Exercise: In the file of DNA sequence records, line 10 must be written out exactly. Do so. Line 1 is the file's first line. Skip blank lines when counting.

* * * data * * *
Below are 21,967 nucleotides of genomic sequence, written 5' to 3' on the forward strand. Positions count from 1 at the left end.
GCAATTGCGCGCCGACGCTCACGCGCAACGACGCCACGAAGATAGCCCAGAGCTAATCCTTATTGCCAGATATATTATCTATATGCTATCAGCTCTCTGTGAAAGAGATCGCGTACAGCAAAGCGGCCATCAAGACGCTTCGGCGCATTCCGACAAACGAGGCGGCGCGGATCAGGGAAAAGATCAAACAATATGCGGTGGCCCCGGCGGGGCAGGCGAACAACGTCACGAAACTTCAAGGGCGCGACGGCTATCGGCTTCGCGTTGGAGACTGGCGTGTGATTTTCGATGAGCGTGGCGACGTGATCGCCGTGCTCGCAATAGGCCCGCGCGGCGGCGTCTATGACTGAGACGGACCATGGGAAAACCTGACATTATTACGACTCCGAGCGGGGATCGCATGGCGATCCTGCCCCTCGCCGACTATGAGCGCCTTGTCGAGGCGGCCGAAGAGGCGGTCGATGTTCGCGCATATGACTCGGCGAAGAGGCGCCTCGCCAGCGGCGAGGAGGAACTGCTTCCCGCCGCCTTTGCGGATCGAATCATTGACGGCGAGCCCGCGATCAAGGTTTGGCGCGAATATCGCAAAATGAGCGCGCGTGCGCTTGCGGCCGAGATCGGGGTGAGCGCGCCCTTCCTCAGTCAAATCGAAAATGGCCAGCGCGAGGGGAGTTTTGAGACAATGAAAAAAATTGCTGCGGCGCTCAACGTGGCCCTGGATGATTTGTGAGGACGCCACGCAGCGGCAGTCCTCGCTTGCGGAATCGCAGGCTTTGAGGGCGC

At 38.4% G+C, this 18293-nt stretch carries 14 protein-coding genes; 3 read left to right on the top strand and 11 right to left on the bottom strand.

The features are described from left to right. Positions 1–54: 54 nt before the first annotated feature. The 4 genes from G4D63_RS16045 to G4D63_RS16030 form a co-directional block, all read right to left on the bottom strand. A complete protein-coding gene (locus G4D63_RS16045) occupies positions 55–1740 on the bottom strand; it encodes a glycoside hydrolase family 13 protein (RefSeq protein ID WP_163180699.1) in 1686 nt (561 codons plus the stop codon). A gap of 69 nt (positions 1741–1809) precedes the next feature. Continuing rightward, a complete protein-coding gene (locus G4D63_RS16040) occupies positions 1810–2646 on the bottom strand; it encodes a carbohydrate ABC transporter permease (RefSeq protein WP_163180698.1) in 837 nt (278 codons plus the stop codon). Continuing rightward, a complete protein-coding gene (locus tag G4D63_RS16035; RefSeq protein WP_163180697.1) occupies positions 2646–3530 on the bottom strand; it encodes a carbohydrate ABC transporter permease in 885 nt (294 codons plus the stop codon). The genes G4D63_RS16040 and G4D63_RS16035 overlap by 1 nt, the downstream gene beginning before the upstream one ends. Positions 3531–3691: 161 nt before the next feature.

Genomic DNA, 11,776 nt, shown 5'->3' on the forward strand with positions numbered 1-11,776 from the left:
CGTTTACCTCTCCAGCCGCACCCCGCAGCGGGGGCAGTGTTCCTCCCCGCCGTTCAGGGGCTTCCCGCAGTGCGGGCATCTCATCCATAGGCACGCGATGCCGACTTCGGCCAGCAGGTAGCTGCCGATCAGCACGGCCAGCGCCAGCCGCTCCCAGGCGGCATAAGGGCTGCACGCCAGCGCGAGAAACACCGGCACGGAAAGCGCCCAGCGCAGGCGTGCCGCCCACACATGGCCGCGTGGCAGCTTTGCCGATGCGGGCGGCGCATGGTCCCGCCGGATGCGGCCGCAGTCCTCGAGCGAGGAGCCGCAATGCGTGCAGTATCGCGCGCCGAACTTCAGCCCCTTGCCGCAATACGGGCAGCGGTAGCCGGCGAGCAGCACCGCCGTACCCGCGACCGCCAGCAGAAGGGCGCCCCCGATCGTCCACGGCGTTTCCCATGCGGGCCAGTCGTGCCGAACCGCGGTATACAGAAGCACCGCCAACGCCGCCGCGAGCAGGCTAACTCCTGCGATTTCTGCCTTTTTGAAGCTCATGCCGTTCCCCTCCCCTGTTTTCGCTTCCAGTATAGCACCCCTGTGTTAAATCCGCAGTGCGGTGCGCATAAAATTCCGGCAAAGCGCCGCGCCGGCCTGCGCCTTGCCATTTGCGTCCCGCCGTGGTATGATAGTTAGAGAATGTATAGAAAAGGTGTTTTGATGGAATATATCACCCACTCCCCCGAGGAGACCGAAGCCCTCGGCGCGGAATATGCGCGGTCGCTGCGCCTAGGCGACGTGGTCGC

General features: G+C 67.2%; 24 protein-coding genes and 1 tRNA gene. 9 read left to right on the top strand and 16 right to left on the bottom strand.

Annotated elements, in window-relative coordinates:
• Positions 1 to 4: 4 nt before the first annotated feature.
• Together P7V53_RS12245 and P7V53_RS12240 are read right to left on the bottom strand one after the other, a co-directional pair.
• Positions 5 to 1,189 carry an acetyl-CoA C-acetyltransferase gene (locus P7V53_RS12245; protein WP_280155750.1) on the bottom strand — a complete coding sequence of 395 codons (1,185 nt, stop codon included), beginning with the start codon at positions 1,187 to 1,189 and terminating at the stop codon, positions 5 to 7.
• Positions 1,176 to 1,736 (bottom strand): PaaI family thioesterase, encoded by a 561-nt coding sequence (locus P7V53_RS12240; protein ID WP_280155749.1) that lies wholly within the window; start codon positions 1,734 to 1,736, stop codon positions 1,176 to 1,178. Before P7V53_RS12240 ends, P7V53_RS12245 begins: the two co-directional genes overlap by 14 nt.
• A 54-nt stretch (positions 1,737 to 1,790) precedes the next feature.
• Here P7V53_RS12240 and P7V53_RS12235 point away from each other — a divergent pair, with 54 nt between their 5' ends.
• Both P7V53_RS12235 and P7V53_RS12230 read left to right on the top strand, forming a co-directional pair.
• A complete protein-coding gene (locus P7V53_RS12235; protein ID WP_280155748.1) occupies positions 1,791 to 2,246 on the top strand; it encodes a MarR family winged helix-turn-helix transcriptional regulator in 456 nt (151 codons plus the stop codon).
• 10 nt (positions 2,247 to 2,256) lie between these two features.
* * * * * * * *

• Together P7V53_RS12245 and P7V53_RS12240 are read right to left on the bottom strand one after the other, a co-directional pair.